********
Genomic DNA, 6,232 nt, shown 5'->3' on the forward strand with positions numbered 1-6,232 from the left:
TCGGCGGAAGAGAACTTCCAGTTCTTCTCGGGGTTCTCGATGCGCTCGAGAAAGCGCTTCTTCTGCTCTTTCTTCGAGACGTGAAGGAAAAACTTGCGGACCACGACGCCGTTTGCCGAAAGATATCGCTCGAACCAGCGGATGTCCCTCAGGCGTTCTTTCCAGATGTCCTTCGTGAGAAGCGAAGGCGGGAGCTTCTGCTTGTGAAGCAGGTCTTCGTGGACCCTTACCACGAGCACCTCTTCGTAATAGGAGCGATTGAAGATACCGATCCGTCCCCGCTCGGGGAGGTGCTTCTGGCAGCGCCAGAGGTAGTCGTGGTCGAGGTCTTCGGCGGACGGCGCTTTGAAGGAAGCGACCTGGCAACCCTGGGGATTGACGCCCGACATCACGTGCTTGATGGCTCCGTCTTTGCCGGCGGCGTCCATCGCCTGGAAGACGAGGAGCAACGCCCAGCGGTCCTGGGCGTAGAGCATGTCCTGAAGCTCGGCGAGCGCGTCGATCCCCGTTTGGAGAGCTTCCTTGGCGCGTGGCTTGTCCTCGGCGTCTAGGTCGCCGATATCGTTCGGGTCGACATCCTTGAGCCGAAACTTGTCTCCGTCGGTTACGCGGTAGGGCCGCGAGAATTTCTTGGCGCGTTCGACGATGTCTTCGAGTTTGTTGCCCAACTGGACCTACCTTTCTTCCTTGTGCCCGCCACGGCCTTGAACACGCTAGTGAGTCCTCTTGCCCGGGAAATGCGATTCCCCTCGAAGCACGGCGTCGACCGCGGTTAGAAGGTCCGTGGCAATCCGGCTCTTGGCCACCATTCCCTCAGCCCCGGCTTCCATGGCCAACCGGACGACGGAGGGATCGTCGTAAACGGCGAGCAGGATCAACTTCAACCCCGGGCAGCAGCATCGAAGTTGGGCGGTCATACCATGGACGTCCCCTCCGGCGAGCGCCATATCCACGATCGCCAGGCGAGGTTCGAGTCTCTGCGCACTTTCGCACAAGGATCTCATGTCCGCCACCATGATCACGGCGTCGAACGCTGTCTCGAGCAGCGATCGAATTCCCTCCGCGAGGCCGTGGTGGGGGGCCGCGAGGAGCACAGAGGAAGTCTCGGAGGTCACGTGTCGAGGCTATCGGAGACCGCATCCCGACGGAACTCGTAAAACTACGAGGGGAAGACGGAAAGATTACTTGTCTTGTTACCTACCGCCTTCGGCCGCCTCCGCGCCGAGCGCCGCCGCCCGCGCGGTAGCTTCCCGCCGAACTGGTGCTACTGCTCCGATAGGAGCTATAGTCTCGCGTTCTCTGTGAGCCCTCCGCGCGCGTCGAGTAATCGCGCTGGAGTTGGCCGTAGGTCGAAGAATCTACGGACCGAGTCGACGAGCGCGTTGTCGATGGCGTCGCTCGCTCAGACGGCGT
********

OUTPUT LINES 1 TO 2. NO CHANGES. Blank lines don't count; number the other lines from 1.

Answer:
Genomic DNA, 6,232 nt, shown 5'->3' on the forward strand with positions numbered 1-6,232 from the left:
TCGGCGGAAGAGAACTTCCAGTTCTTCTCGGGGTTCTCGATGCGCTCGAGAAAGCGCTTCTTCTGCTCTTTCTTCGAGACGTGAAGGAAAAACTTGCGGACCACGACGCCGTTTGCCGAAAGATATCGCTCGAACCAGCGGATGTCCCTCAGGCGTTCTTTCCAGATGTCCTTCGTGAGAAGCGAAGGCGGGAGCTTCTGCTTGTGAAGCAGGTCTTCGTGGACCCTTACCACGAGCACCTCTTCGTAATAGGAGCGATTGAAGATACCGATCCGTCCCCGCTCGGGGAGGTGCTTCTGGCAGCGCCAGAGGTAGTCGTGGTCGAGGTCTTCGGCGGACGGCGCTTTGAAGGAAGCGACCTGGCAACCCTGGGGATTGACGCCCGACATCACGTGCTTGATGGCTCCGTCTTTGCCGGCGGCGTCCATCGCCTGGAAGACGAGGAGCAACGCCCAGCGGTCCTGGGCGTAGAGCATGTCCTGAAGCTCGGCGAGCGCGTCGATCCCCGTTTGGAGAGCTTCCTTGGCGCGTGGCTTGTCCTCGGCGTCTAGGTCGCCGATATCGTTCGGGTCGACATCCTTGAGCCGAAACTTGTCTCCGTCGGTTACGCGGTAGGGCCGCGAGAATTTCTTGGCGCGTTCGACGATGTCTTCGAGTTTGTTGCCCAACTGGACCTACCTTTCTTCCTTGTGCCCGCCACGGCCTTGAACACGCTAGTGAGTCCTCTTGCCCGGGAAATGCGATTCCCCTCGAAGCACGGCGTCGACCGCGGTTAGAAGGTCCGTGGCAATCCGGCTCTTGGCCACCATTCCCTCAGCCCCGGCTTCCATGGCCAACCGGACGACGGAGGGATCGTCGTAAACGGCGAGCAGGATCAACTTCAACCCCGGGCAGCAGCATCGAAGTTGGGCGGTCATACCATGGACGTCCCCTCCGGCGAGCGCCATATCCACGATCGCCAGGCGAGGTTCGAGTCTCTGCGCACTTTCGCACAAGGATCTCATGTCCGCCACCATGATCACGGCGTCGAACGCTGTCTCGAGCAGCGATCGAATTCCCTCCGCGAGGCCGTGGTGGGGGGCCGCGAGGAGCACAGAGGAAGTCTCGGAGGTCACGTGTCGAGGCTATCGGAGACCGCATCCCGACGGAACTCGTAAAACTACGAGGGGAAGACGGAAAGATTACTTGTCTTGTTACCTACCGCCTTCGGCCGCCTCCGCGCCGAGCGCCGCCGCCCGCGCGGTAGCTTCCCGCCGAACTGGTGCTACTGCTCCGATAGGAGCTATAGTCTCGCGTTCTCTGTGAGCCCTCCGCGCGCGTCGAGTAATCGCGCTGGAGTTGGCCGTAGGTCGAAGAATCTACGGACCGAGTCGACGAGCGCGTTGTCGATGGCGTCGCTCGCTCAGACGGCGT